Let us pretend for a moment that you and your family are amongst the Forty-five-thousands or so civilian residents remaining in Fallujah and you want to survive; what does one do? If you remain in the city, the unmerciful shelling and other indirect weapons will eventually strike your home destroying it and your terrified family. If you try to leave, both sides will do what it takes to get you killed. The Islamic State desires two things from the Sunni citizens of Fallujah; they want you murdered using the most horrific means possible such that you and your family can be shown in Facebook and in the media who are stanchly supporting the story line and as human shields once the fighting commences. What story line is that, pray tell? Well, that depends again on whose telling the story. The Western coalition will tell the story of your family’s death…
View original post 1,091 more words
The European Union is hell-bent on forcing member states to take “their share” of migrants. To this end, the European Commission has proposed reforms to EU asylum rules that would see enormous financial penalties imposed on members refusing to take in what it deems a sufficient number of asylum seekers, apparently even if this means placing those states at a severe financial disadvantage.
The European Commission is planning sanctions of an incredible $290,000 for every migrant that recalcitrant EU member states refuse to receive. Given that EU countries such as Hungary, Poland, the Czech Republic, Slovakia and Austria have closed their borders to migrants or are in the process of doing so, it is not difficult to discern at whom the EU is aiming its planned penalties.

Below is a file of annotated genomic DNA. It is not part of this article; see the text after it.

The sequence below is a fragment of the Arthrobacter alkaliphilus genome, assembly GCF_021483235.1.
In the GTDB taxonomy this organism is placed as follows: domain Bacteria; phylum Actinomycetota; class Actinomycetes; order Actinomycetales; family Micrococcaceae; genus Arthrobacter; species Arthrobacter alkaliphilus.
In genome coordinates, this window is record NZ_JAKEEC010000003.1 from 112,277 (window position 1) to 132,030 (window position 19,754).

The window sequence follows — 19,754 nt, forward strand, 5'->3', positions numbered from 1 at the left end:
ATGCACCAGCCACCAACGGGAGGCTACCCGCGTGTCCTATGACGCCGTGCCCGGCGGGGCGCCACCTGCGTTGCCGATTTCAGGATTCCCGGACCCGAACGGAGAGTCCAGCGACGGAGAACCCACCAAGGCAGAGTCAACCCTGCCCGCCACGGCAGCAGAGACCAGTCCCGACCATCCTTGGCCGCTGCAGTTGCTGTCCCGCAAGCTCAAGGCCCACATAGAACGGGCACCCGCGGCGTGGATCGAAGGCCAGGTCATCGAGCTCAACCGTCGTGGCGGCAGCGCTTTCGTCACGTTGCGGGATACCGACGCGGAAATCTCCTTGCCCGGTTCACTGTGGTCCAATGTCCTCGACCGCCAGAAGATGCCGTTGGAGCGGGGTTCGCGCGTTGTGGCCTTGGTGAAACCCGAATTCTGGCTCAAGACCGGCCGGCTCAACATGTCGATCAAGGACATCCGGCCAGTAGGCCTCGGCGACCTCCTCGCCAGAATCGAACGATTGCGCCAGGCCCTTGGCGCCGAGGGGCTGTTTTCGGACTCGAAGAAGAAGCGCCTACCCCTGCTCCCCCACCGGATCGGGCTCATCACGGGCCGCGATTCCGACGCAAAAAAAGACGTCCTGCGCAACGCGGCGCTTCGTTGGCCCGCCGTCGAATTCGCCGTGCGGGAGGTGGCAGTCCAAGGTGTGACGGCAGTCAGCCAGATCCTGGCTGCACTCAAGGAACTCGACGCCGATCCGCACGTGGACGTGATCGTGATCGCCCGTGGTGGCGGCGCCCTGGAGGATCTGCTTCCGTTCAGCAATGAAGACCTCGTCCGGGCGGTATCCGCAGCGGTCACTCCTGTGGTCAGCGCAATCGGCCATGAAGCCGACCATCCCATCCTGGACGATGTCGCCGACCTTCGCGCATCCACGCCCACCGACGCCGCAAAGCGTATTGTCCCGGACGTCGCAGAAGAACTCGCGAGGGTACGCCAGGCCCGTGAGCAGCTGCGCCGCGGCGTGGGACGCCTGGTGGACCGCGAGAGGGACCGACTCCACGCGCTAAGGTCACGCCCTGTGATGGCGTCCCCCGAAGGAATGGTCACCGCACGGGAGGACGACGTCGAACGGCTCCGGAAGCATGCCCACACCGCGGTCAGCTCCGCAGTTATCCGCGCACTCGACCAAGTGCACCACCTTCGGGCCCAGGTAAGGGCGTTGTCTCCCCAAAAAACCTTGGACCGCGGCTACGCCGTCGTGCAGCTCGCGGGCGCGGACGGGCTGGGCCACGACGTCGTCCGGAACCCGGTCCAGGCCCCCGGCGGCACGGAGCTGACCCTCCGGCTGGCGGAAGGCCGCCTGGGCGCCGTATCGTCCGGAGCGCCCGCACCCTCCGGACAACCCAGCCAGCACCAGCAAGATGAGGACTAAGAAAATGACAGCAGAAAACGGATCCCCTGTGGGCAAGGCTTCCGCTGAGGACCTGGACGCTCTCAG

The EU may yet come to realize, however, that this latest ill-concealed jab at the Central- and Eastern European members of the European Union — if it passes muster by most member states and members of the European parliament — may just signal the beginning of the unraveling of the European Union, an event which, considering the authoritarian structure of the organization, might be a good thing. The EU’s authority comes, undemocratically, from the top down, rather than from the bottom up; it is non-transparent, unaccountable and there is no mechanism for removing European Commission representatives.
That the Obama administration’s Iran deal is a work of fiction has been known all along, but now Ben Rhodes, Deputy National Security Advisor for Strategic Communications, is taking credit as its author. In a long interview with New York Times reporter David Samuels on Sunday, the world learned that Rhodes is “the master shaper and retailer of Obama’s foreign policy narratives” who “strategized and ran the successful Iran-deal messaging campaign.” Samuels lauds Rhodes as “a storyteller who uses a writer’s tools to advance an agenda packaged as politics.”
Welcome to the post-modern techno-presidency where everything is a text, easily manipulated by skilled writers and disseminated in 140 or fewer characters. Don’t like the facts? Change the narrative. What really counts is “the optics.”
In the midst of his fawning profile, Samuels exposes a number of lies behind the Iran narrative, or rather quotes Rhodes himself doing so. For instance, the first outreach to Iran came in 2012, not in 2013. I’d bet it came even earlier. Rhodes even acknowledges that there is nothing “moderate” about Iranian leaders Rouhani, Zarif or Khamenei. But these dates and facts conflicted with the narrative, so they were finessed, rewritten and sold to the public with different plot-lines and different themes. Outside Washington, D.C. this behavior is sometimes called lying.